Pablo Picasso glares out from the back walls of Chapter House Lane’s glass window boxes. Seven editions of the book Viva Picasso have been propped open to a double-paged spread of a tightly cropped photograph of the artist’s eyes, to which Alasdair McLuckie has added his own modifications (look closely). They are photographic collages starring the man often credited with inventing the very concept of collage. Underneath the wall works are ten sculptures assembled from found and made materials – crystals, pottery, Perspex, beaded squares, photographic cut-outs. And below these three-dimensional collages is a ‘tiled’ floor featuring McLuckie’s familiar modernist-styled motifs, hand drawn in biro and highlighters onto cardboard grids. The cumulative effect is like a neon wunderkammer; a lively mix of hand-made and machine-made, fact and fiction, tribal, modern and post-modern, European, Antipodean and ‘other’. Indeed all of McLuckie’s two-part exhibition House of Joy/Hello Ladies (at Chapter House Lane until 2 August) is imagined as a kind of collage, not just of materials or objects but also methods, visual histories and philosophies.
McLuckie often talks about his creative process in a similar way, as consisting of two quite different approaches to making that have been stuck together in unlikely and not always comfortable ways. McLuckie initially studied graphic design and out of all his subsequent schooling it’s those design techniques that he goes back to again and again. “Those fundamental graphic design approaches have really sunk in, on an aesthetic and practical level,” he explains, “you would have a sketch book and fill it with variations of the one idea over and over again… That's always the way I start any project, no matter what the outcome might be.” After a preliminary period of creative play, fine-tuning and finessing an idea until it’s just so, there comes a longer and much more labour intensive period of production. He might slowly, painstakingly bead a design on a loom, for example, or hand-draw the same precise pattern again and again. McLuckie likens this simple, repetitive process to a ritual.
About four years ago, though, McLuckie started to find his approach suffocating. “My thinking became so rigid that the creative part in the initial approach became overwhelmed by the production process.” It had begun to kill some of the spontaneity and pleasure of making art, and so as a reaction he began to incorporate collage back into his work. “There's something really liberating about being about to sit down and engage in a process that's over in a day's work and you have something to show for it, as opposed to a day's work and you're an only inch closer to completion.” By working with existing materials, says McLuckie, he’s been able to make work that’s a little looser and less polished, and to think more about composition than production.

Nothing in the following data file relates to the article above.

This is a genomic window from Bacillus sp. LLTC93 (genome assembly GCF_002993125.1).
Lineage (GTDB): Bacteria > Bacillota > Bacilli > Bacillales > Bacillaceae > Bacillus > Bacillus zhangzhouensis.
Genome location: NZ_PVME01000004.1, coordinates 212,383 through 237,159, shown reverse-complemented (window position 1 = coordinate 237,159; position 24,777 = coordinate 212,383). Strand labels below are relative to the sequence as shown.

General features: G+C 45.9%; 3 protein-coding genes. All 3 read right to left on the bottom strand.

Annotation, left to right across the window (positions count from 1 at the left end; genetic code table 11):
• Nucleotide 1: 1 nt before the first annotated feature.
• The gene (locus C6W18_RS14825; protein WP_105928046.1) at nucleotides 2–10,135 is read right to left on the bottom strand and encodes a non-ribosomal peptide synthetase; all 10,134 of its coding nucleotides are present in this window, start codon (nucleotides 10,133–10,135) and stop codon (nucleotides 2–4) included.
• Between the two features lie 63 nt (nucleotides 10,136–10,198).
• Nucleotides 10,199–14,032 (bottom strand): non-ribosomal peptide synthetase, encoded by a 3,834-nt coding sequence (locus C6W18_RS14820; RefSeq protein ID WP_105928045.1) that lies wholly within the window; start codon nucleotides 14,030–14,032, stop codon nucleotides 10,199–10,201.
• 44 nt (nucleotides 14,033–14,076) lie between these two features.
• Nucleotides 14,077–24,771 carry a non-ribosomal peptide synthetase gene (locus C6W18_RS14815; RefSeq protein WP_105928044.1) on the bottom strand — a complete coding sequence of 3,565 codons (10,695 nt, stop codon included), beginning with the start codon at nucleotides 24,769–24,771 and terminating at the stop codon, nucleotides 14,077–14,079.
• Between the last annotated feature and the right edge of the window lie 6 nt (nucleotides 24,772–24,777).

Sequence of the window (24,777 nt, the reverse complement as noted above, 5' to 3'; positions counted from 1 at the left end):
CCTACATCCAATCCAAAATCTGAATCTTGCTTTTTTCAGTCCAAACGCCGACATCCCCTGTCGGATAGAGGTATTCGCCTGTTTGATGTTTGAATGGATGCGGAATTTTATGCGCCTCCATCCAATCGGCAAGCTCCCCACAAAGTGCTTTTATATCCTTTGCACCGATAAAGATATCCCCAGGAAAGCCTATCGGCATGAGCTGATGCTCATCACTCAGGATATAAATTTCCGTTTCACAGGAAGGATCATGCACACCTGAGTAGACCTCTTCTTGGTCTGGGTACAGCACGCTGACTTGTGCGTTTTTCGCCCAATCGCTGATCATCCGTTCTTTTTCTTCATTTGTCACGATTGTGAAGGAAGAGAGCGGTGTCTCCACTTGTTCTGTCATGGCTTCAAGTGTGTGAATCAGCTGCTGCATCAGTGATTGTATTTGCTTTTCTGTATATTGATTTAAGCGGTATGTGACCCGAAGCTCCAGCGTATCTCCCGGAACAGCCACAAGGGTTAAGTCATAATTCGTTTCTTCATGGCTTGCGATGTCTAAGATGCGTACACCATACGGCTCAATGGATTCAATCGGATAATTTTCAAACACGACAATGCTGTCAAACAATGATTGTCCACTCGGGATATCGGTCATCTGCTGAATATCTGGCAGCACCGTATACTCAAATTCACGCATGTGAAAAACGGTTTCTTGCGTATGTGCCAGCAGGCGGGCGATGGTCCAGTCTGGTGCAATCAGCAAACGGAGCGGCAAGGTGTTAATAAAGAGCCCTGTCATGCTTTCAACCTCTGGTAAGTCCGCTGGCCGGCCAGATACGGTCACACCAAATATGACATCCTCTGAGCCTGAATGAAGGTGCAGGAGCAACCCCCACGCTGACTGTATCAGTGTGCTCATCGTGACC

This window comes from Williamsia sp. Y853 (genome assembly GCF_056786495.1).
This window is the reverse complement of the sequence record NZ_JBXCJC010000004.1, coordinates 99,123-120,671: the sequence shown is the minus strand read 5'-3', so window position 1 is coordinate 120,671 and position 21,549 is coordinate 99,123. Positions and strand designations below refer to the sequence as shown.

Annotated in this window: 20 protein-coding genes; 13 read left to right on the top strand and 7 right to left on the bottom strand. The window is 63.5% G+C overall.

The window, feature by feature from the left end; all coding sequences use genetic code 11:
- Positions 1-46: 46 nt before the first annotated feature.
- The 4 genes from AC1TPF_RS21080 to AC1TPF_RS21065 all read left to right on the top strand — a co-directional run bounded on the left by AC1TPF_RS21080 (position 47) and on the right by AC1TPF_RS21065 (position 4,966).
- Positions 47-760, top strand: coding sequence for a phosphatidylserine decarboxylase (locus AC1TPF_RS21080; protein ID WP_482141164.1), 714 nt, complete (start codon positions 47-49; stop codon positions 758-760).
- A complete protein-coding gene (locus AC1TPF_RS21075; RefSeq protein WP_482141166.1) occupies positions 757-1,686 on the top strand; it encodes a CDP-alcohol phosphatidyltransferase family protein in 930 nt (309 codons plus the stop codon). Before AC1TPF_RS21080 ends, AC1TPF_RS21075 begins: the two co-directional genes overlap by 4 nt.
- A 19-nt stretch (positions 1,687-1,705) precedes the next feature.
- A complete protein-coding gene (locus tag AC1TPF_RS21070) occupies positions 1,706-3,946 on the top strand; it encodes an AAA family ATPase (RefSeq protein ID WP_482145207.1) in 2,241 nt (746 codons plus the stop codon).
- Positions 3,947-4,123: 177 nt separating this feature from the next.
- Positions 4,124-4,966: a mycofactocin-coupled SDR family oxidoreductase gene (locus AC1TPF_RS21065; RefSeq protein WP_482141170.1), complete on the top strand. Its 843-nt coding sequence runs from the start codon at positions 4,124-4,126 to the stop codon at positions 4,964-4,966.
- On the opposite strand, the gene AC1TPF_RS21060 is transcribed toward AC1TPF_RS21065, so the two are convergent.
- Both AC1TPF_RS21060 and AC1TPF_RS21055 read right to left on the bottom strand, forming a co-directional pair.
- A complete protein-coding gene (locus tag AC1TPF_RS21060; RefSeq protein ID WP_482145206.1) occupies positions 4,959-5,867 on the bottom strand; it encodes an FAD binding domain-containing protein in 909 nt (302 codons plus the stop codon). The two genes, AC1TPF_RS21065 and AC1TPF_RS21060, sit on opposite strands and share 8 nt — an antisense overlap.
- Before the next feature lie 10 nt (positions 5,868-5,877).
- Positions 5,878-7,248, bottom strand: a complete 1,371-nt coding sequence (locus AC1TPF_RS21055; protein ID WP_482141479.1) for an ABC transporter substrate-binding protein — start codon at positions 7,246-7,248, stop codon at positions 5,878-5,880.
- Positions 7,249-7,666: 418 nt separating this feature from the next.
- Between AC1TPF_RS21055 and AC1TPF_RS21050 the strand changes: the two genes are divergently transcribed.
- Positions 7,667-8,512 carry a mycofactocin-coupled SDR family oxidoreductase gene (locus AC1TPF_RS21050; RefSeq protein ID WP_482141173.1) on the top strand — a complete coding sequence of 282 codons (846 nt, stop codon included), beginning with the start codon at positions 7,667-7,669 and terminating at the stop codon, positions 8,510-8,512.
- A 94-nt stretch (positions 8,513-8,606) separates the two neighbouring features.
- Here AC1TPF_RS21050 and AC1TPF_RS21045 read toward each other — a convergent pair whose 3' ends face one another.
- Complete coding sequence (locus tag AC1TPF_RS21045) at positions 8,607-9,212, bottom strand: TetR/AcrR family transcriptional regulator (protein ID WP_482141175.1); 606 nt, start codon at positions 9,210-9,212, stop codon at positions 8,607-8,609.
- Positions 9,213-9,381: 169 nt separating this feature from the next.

The show at Chapter House Lane continues McLuckie’s interest in tribal and folk art and their adaptation by modernist artists like Picasso, using the two traditions as aesthetic and narrative source material for his own creations. McLuckie says he’s always been fascinated by tribal art and culture - a passion he inherited from his dad who filled the house with artefacts acquired on his travels and who later taught McLuckie how to bead and use a loom. However McLuckie’s interest in Primitivism – as a Western European art historical ism – came some time later, a consequence of “having to be less naïve about the position I naturally hold… having a really genuine interest and wanting to engage with those other cultures, and having to acknowledge that that isn't directly culturally relevant to who I am.” That is to say, having to confront the messy politics of cultural appropriation and the even messier methods we’ve developed for navigating it.
What McLuckie discovered in his research was that he wasn’t alone in his interest moreover, “there is this other huge history that is relevant to me through that same attraction and engagement with tribal art. That’s where Picasso comes in.” Art historians often argue that modernist painters like Picasso identified with tribal art in part because of their shared outsider status, both of them existing way outside the mainstream Western art canon of the day. Meanwhile McLuckie identifies with the modernists’ affection for primitive art but feels a very long way from the mainstream European art canon to which painters like Picasso now belong. “I sit here in Australia feeling in one way completely removed from those tribal cultures but feel just as removed from Picasso and European art history."
>> Maura Edmond
>> 19 July 2015